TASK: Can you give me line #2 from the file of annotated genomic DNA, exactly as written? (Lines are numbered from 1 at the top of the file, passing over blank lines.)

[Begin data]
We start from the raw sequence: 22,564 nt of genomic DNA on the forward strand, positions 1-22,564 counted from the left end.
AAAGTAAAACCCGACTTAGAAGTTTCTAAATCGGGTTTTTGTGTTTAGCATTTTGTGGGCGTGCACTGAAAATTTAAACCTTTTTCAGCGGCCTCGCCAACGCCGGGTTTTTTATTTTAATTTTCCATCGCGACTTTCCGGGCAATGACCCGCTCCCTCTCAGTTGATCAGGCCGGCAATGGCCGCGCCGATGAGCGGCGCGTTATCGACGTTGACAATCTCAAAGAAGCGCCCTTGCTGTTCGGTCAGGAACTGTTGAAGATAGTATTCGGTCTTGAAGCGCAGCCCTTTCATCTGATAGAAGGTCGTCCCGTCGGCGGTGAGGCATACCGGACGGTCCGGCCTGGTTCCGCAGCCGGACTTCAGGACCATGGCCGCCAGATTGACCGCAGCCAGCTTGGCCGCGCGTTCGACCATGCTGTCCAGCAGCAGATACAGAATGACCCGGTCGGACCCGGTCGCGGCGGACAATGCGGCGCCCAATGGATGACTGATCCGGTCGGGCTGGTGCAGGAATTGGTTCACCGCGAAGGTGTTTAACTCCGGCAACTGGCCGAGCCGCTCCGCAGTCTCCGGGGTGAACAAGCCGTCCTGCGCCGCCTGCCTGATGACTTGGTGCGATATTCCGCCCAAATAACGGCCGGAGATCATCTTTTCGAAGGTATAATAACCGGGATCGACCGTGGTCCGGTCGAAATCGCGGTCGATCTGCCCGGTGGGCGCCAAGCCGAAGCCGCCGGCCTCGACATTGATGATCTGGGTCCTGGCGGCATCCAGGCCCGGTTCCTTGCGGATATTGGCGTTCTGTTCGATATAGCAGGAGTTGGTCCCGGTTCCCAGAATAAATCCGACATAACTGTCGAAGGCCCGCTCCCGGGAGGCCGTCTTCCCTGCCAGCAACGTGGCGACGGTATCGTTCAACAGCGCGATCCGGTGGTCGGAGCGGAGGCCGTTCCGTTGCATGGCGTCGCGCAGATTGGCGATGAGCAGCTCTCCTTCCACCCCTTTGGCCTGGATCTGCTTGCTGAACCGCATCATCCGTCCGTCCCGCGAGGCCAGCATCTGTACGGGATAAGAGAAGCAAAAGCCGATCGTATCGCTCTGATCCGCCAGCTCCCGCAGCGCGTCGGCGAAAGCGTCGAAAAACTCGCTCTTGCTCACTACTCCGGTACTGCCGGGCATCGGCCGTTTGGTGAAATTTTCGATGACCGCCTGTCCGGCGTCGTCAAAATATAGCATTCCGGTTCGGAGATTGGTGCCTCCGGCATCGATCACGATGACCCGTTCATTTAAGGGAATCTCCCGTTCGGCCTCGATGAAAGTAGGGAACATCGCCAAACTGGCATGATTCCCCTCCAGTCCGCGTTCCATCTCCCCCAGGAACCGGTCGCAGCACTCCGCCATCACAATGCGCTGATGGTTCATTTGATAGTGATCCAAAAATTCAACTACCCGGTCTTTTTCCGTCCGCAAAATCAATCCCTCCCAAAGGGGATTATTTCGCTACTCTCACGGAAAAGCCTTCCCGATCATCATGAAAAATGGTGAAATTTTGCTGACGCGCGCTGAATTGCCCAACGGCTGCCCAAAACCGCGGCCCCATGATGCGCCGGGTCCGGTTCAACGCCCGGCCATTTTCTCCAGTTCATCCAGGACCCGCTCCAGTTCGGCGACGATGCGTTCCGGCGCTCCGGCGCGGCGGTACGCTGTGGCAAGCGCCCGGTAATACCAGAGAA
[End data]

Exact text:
AAAGTAAAACCCGACTTAGAAGTTTCTAAATCGGGTTTTTGTGTTTAGCATTTTGTGGGCGTGCACTGAAAATTTAAACCTTTTTCAGCGGCCTCGCCAACGCCGGGTTTTTTATTTTAATTTTCCATCGCGACTTTCCGGGCAATGACCCGCTCCCTCTCAGTTGATCAGGCCGGCAATGGCCGCGCCGATGAGCGGCGCGTTATCGACGTTGACAATCTCAAAGAAGCGCCCTTGCTGTTCGGTCAGGAACTGTTGAAGATAGTATTCGGTCTTGAAGCGCAGCCCTTTCATCTGATAGAAGGTCGTCCCGTCGGCGGTGAGGCATACCGGACGGTCCGGCCTGGTTCCGCAGCCGGACTTCAGGACCATGGCCGCCAGATTGACCGCAGCCAGCTTGGCCGCGCGTTCGACCATGCTGTCCAGCAGCAGATACAGAATGACCCGGTCGGACCCGGTCGCGGCGGACAATGCGGCGCCCAATGGATGACTGATCCGGTCGGGCTGGTGCAGGAATTGGTTCACCGCGAAGGTGTTTAACTCCGGCAACTGGCCGAGCCGCTCCGCAGTCTCCGGGGTGAACAAGCCGTCCTGCGCCGCCTGCCTGATGACTTGGTGCGATATTCCGCCCAAATAACGGCCGGAGATCATCTTTTCGAAGGTATAATAACCGGGATCGACCGTGGTCCGGTCGAAATCGCGGTCGATCTGCCCGGTGGGCGCCAAGCCGAAGCCGCCGGCCTCGACATTGATGATCTGGGTCCTGGCGGCATCCAGGCCCGGTTCCTTGCGGATATTGGCGTTCTGTTCGATATAGCAGGAGTTGGTCCCGGTTCCCAGAATAAATCCGACATAACTGTCGAAGGCCCGCTCCCGGGAGGCCGTCTTCCCTGCCAGCAACGTGGCGACGGTATCGTTCAACAGCGCGATCCGGTGGTCGGAGCGGAGGCCGTTCCGTTGCATGGCGTCGCGCAGATTGGCGATGAGCAGCTCTCCTTCCACCCCTTTGGCCTGGATCTGCTTGCTGAACCGCATCATCCGTCCGTCCCGCGAGGCCAGCATCTGTACGGGATAAGAGAAGCAAAAGCCGATCGTATCGCTCTGATCCGCCAGCTCCCGCAGCGCGTCGGCGAAAGCGTCGAAAAACTCGCTCTTGCTCACTACTCCGGTACTGCCGGGCATCGGCCGTTTGGTGAAATTTTCGATGACCGCCTGTCCGGCGTCGTCAAAATATAGCATTCCGGTTCGGAGATTGGTGCCTCCGGCATCGATCACGATGACCCGTTCATTTAAGGGAATCTCCCGTTCGGCCTCGATGAAAGTAGGGAACATCGCCAAACTGGCATGATTCCCCTCCAGTCCGCGTTCCATCTCCCCCAGGAACCGGTCGCAGCACTCCGCCATCACAATGCGCTGATGGTTCATTTGATAGTGATCCAAAAATTCAACTACCCGGTCTTTTTCCGTCCGCAAAATCAATCCCTCCCAAAGGGGATTATTTCGCTACTCTCACGGAAAAGCCTTCCCGATCATCATGAAAAATGGTGAAATTTTGCTGACGCGCGCTGAATTGCCCAACGGCTGCCCAAAACCGCGGCCCCATGATGCGCCGGGTCCGGTTCAACGCCCGGCCATTTTCTCCAGTTCATCCAGGACCCGCTCCAGTTCGGCGACGATGCGTTCCGGCGCTCCGGCGCGGCGGTACGCTGTGGCAAGCGCCCGGTAATACCAGAGAA